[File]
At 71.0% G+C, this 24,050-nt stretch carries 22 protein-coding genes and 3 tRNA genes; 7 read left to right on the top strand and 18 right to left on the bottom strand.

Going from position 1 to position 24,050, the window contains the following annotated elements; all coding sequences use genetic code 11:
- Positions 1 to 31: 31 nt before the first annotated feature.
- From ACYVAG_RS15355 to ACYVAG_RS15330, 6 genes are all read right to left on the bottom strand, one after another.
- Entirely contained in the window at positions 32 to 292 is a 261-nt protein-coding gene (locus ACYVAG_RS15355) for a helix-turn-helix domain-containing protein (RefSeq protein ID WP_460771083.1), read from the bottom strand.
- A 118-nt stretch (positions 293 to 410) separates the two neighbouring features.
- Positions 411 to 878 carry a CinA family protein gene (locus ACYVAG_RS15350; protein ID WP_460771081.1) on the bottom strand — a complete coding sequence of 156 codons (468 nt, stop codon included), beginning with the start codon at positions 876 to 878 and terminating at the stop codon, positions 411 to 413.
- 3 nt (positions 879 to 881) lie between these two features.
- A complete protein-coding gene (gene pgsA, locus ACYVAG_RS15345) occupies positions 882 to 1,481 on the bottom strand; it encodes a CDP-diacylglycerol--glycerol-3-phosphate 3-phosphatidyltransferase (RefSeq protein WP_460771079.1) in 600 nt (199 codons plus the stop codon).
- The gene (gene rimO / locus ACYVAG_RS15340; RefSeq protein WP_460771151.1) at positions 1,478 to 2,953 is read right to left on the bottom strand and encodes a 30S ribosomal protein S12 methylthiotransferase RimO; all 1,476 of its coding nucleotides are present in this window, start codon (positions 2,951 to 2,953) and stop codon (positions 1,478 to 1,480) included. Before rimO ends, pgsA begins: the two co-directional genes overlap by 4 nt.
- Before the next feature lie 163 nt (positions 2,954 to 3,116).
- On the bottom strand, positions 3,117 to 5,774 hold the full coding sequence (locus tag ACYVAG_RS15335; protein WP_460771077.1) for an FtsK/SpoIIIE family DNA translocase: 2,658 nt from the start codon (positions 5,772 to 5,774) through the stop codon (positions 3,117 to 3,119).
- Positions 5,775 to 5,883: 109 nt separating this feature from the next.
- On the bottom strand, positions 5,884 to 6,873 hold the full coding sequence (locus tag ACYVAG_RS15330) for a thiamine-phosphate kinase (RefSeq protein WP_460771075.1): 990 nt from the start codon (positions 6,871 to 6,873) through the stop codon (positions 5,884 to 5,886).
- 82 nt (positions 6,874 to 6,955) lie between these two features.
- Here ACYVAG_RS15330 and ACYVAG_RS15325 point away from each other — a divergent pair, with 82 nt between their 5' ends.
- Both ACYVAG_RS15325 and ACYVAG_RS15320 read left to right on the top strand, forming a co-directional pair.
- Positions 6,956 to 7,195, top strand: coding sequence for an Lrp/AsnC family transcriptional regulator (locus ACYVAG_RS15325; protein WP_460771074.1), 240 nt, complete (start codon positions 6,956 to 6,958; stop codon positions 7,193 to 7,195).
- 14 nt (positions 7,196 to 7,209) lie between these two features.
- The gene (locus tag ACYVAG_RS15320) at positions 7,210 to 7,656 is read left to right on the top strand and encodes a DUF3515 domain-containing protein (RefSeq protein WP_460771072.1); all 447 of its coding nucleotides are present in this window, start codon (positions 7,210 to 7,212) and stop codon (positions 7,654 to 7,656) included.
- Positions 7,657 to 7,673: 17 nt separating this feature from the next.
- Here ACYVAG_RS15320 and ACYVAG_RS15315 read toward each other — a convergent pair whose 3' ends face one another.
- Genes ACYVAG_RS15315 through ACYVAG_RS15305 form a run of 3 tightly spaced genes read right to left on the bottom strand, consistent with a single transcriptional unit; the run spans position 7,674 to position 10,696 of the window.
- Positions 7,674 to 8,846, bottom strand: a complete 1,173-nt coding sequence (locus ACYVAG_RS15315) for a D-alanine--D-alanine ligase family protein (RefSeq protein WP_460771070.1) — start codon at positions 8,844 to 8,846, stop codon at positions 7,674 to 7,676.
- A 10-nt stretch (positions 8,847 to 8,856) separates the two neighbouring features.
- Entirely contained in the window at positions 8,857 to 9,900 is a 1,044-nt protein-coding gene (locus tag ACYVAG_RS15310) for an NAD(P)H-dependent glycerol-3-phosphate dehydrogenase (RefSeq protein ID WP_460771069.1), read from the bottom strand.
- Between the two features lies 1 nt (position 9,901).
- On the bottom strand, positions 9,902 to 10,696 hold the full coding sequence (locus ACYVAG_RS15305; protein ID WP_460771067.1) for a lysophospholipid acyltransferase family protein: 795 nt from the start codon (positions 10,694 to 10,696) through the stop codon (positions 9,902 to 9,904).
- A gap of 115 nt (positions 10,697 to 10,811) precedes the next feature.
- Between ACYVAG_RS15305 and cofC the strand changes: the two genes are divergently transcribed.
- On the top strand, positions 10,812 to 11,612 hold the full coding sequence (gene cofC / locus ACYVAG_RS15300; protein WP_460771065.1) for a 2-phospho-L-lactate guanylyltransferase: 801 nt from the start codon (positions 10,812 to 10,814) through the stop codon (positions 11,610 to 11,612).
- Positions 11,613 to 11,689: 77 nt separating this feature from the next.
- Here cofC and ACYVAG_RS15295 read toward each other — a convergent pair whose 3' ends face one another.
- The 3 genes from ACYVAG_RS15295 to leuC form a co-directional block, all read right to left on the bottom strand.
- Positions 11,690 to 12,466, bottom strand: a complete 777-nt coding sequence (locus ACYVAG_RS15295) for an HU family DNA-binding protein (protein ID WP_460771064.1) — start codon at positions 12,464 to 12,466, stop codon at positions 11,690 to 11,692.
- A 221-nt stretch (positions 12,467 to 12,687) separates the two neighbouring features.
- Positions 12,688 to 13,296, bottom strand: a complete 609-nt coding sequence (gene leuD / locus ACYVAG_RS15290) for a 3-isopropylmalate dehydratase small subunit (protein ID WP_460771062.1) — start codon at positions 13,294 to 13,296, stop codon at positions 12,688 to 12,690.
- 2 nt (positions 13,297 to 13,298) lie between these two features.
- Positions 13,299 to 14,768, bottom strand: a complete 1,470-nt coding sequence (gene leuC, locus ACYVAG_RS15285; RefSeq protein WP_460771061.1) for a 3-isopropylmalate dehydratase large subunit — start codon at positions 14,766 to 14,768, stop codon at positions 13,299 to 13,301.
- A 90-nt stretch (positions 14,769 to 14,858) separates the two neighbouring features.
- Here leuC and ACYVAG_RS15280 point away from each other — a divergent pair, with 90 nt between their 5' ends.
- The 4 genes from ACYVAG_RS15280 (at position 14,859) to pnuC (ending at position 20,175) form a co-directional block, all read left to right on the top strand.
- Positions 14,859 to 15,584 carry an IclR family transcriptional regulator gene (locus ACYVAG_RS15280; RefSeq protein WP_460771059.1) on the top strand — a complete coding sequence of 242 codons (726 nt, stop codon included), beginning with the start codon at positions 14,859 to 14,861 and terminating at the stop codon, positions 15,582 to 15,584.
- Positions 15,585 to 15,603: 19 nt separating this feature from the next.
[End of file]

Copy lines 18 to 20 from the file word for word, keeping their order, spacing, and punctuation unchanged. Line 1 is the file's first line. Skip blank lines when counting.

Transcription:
- Positions 6,956 to 7,195, top strand: coding sequence for an Lrp/AsnC family transcriptional regulator (locus ACYVAG_RS15325; protein WP_460771074.1), 240 nt, complete (start codon positions 6,956 to 6,958; stop codon positions 7,193 to 7,195).
- 14 nt (positions 7,196 to 7,209) lie between these two features.
- The gene (locus tag ACYVAG_RS15320) at positions 7,210 to 7,656 is read left to right on the top strand and encodes a DUF3515 domain-containing protein (RefSeq protein WP_460771072.1); all 447 of its coding nucleotides are present in this window, start codon (positions 7,210 to 7,212) and stop codon (positions 7,654 to 7,656) included.